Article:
That is why THE KID succeeds as a new musical. Well. It’s one of the reasons it succeeds. The other reasons are just plain good writing on the parts of the playwright, the lyricist and the composer. These three people all did their jobs well, leaving the director with a product he could trust, allowing him the luxury of focusing on the work of his wonderful cast. And when I say wonderful, I mean, superwonderful. Each and every person in this show was a joy to watch, many of them for completely different reasons, be it impeccable comic timing, a strong sense of sincerity, vocal abilities like a crystal bell on a Christmas morning, a performance so honest and real that it seemed like the actor was really just someone who wandered in through the stage door. These performers, showcasing the words and music of such gifted artists, brought Dan Savage’s book (and real life!) to audiences who, deeply and genuinely, appreciated it (at least the night I saw it, they did). How about that. A new musical off-Broadway. And a really good one. Yee Haw.
THE KID will remain one of the great moments of theater on the New York stage for me because of more than just the overall enjoyment of the show and the cast. Christopher Sieber is a particular favourite of mine and he has been since the moment I first saw him in TRIUMPH OF LOVE (one of my favourite shows ever and the topic of one of my upcoming stories). He is a beautiful actor with inimitable comic timing that he has been showing off in REALLY BIG roles lately. Tony nominations for SPAMALOT and SHREK are google-able indications of how great his comic timing is. Those are really broad shows, though, and THE KID is not. With THE KID, Christopher was able to remind everyone of how versatile his talent is. He is completely contained, deliciously funny, overflowing with pathos, heartwarmingly honest in his performance. He had me in the palm of his hand, the entire time. And then, of course, there is that singing voice, the one that makes him one of my favourite Broadway boy singers (the others, for the record are Brian d’arcy James and Cheyenne Jackson). His work in THE KID is, simply, unforgettable.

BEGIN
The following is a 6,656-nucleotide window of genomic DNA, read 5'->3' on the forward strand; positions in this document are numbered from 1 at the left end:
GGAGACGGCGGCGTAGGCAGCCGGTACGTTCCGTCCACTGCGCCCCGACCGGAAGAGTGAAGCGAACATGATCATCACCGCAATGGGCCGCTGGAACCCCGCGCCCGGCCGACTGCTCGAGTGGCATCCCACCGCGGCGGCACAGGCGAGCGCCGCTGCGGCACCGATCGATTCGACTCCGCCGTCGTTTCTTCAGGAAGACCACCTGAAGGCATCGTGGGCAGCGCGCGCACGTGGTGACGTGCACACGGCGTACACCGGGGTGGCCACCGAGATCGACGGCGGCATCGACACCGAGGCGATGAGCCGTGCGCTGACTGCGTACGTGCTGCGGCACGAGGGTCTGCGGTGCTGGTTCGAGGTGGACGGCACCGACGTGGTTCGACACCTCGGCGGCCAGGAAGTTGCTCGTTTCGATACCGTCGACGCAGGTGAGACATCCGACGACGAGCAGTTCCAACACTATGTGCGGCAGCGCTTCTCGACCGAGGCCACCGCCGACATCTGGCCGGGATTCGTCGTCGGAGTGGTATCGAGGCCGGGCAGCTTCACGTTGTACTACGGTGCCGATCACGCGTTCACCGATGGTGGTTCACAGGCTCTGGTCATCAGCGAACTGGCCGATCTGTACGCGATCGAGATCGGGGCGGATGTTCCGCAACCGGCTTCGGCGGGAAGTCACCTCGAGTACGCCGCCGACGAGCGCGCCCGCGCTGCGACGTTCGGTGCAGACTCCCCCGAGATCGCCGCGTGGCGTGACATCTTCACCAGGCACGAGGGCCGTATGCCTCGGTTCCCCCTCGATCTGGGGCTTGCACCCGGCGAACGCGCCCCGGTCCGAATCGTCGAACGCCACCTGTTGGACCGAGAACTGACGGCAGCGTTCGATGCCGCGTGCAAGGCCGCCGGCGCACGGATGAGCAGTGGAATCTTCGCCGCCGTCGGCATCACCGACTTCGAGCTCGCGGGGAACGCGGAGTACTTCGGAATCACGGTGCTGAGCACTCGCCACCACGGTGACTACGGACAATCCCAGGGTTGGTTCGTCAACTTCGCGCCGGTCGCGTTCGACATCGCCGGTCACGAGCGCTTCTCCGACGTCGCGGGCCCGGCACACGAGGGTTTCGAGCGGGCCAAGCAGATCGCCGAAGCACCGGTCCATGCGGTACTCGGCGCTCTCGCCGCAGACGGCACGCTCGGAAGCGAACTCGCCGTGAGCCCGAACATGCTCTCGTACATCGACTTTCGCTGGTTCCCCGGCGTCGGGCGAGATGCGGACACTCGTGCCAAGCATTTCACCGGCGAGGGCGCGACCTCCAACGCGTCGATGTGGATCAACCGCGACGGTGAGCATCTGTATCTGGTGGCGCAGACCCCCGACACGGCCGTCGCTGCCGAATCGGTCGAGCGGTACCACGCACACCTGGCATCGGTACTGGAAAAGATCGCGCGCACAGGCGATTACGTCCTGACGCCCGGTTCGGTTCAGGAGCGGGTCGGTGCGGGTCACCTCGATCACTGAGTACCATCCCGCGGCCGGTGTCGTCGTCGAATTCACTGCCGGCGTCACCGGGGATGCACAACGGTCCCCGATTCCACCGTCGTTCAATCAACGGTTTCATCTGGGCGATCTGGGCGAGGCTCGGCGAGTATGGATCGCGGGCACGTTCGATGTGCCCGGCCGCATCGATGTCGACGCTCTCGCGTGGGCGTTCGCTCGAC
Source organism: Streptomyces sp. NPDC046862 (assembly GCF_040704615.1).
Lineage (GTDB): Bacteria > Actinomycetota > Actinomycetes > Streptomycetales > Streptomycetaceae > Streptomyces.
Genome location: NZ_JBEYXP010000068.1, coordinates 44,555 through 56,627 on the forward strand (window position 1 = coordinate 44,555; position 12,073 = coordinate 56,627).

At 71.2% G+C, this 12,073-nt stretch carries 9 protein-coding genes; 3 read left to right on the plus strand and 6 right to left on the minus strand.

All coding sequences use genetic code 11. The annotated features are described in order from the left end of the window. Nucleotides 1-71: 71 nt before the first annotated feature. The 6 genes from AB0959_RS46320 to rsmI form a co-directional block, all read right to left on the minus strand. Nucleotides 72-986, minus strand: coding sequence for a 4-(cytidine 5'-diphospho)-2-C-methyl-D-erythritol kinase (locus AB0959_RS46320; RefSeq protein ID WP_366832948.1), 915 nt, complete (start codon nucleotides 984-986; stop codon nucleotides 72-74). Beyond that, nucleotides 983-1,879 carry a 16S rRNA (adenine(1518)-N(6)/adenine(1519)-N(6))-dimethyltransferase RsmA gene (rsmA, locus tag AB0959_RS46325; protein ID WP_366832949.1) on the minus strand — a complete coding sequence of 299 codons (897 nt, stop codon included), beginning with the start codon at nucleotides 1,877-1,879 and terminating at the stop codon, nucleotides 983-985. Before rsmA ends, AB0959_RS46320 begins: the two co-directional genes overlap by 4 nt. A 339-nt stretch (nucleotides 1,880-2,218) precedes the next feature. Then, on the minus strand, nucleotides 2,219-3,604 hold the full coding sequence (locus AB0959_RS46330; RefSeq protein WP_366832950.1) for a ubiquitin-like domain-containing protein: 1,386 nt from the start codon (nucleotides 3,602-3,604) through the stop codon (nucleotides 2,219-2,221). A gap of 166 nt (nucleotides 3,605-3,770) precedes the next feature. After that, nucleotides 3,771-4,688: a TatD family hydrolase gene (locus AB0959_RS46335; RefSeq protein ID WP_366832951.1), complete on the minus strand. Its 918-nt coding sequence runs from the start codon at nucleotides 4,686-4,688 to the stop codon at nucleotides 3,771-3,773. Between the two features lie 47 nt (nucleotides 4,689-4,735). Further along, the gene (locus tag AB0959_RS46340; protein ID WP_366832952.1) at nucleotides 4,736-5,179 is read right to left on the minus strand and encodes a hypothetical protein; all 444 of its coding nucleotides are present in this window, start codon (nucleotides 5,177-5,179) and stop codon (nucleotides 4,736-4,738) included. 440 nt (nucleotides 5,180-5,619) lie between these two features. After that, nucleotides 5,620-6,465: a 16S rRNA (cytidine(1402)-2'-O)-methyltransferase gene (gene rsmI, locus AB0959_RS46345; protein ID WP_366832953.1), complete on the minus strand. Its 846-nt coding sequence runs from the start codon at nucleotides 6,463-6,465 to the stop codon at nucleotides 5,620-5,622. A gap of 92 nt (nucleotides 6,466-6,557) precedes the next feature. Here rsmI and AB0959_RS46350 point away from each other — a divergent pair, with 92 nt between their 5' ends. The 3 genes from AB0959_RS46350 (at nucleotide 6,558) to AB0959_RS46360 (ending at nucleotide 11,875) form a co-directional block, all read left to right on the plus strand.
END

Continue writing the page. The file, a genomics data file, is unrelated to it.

As is the luminous Miss Eikenberry; and one moment in particular….